The FTD-Risk Cohort (FTD-RisC9–14) is a longitudinal study that follows healthy, 50% at-risk family members of patients with genetic FTD on a 2-year basis. Subjects were assigned to mutation (microtubule-associated protein tau (MAPT), progranulin (GRN) or chromosome 9 open reading frame 72 (C9orf72)) carrier or control groups by DNA genotyping, as described in previous work.10 11 For the current study, we included the baseline data of 55 presymptomatic FTD mutation carriers (8 MAPT, 35 GRN, 12 C9orf72) and 48 healthy familial controls (6 MAPT family, 31 GRN family and 11 C9orf72 family), who entered FTD-RisC between May 2010 and March 2016 and were between 40 and 70 years old at inclusion.9 At study entry, all subjects were asymptomatic in accordance with established diagnostic criteria for behavioural variant FTD (bvFTD),15 primary progressive aphasia (PPA)16 and amyotrophic lateral sclerosis.17 We included follow-up data as available at 2, 4 and 6 years (figure 1). Exclusion criteria were current or past neurological or primary psychiatric disorders, history of drug abuse, large image artefacts and gross brain pathology other than atrophy. As such, we included 103 subjects at baseline, 98 subjects after 2 years’ follow-up, 56 subjects after 4 years’ follow-up and 43 subjects after 6 years’ follow-up (figure 1). However, 20 subjects had incomplete data (n=10) or artefacts (n=10) at a certain time point, leaving 55 mutation carriers and 48 controls at baseline, 45 mutation carriers and 42 controls after 2 years’ follow-up, 27 mutation carriers and 23 controls at 4 years’ follow-up, and 20 mutation carriers and 20 controls at 6 years’ follow-up.

Figure 1

Study flow diagram blue fields show number of subjects included at each time point. Red fields show excluded subjects, reasons for exclusion and conversion information. C9orf72, chromosome nine open reading frame 72; (bv)FTD, (behavioural variant) frontotemporal dementia; GRN, progranulin; MAPT, microtubule-associated protein tau; nfvPPA, non-fluent variant primary progressive aphasia.

For details on the sample on which the FTD classification model was trained, please refer to Bouts et al.7 In short, 23 patients with sporadic bvFTD and 35 controls between 40 and 80 years old were included to undergo a clinical assessment and MRI between November 2009 and November 2012. The MRI acquisition protocol was similar to the protocol applied in the current sample of carriers and controls. Imaging processing steps were identical to processing steps in the current analysis.

Standard protocol approvals, registrations, and patient consents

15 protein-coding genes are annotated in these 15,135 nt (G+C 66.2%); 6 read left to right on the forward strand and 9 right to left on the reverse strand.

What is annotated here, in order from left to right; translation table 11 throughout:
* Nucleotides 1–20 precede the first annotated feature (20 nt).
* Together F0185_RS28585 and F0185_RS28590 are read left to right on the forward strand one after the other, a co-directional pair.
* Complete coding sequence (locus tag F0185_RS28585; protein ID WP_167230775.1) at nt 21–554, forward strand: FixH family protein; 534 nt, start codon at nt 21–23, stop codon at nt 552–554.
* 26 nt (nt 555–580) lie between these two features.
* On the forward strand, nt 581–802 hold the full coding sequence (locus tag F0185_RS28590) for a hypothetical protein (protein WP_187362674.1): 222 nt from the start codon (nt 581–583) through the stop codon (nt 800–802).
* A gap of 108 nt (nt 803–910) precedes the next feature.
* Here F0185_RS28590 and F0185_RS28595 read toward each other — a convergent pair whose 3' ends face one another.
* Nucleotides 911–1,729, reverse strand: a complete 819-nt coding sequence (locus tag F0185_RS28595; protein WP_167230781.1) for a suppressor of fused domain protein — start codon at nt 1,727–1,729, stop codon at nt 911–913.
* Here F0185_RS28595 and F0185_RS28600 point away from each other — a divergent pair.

Participants and clinical investigators were blinded to the participants’ genetic status, except for those who underwent predictive testing at their own request. For converters, genetic counselling was offered to the patient and family members, and genetic status was unblinded to confirm the presence of the pathogenic mutation. The study was conducted in accordance with regional regulations and the Declaration of Helsinki. The Erasmus Medical Centre and Leiden University Medical Centre local medical ethics committees approved the study, and every participant provided written informed consent.


Conversion was determined in a multidisciplinary consensus meeting of the Erasmus Medical Centre FTD Expertise Centre, involving neurologists (JCvS), neuropsychologists (JLP, LCJ), neuroradiologists, geriatricians, a clinical geneticist, and a care consultant. In the consensus meetings, anamnestic and heteroanamnestic information, neuropsychological assessment and MR imaging of the brain were reviewed, and genetic status was unblinded. For detailed information on conversion criteria, see Jiskoot et al.12 14

MRI data acquisition

All subjects were scanned at the Leiden University Medical Centre using a 3 T MRI scanner (Achieva; Philips Medical Systems, Best, The Netherlands) with an eight-channel SENSE head coil. The imaging protocol included a whole-brain near-isotropic T1-weighted three-dimensional MRI sequence for cortical and subcortical tissue-type segmentation, a diffusion-weighted imaging sequence for assessments of white matter diffusivity and resting-state functional MRI (rs-fMRI) for the calculation of functional connectivity measures. Participants were instructed to lie still with their eyes closed and not to fall asleep during rs-fMRI. For scan parameters, see table 1. Although MRI sequence parameters were fixed over time, a routine MRI software upgrade was performed at our MRI site by the manufacturer in September 2015. We added a covariate to all our imaging analyses to correct for this.

Table 1

MRI sequence parameter settings

Image pre-processing

Image pre-processing was performed identically to earlier work.9 For a detailed description, please see online supplemental material. All registration and segmentation steps were critically reviewed and errors were corrected accordingly.

Supplemental material

Feature selection

We selected MRI features for classification based on earlier work, in which patients with bvFTD were separated from controls with high accuracy.7 We selected the best performing combination of MRI features, including grey matter density (GMD), functional correlations (FCor), fractional anisotropy (FA), and mean diffusivity (MD). Features were calculated using the same procedures as in previous work.7 9 18 For a detailed description, please see online supplemental material. The GMD feature included 96 cortical and 14 subcortical values, the FCor feature consisted of 2415 functional correlation values between 70 independent components, and the FA and MD features each contained 20 values.

Classification model application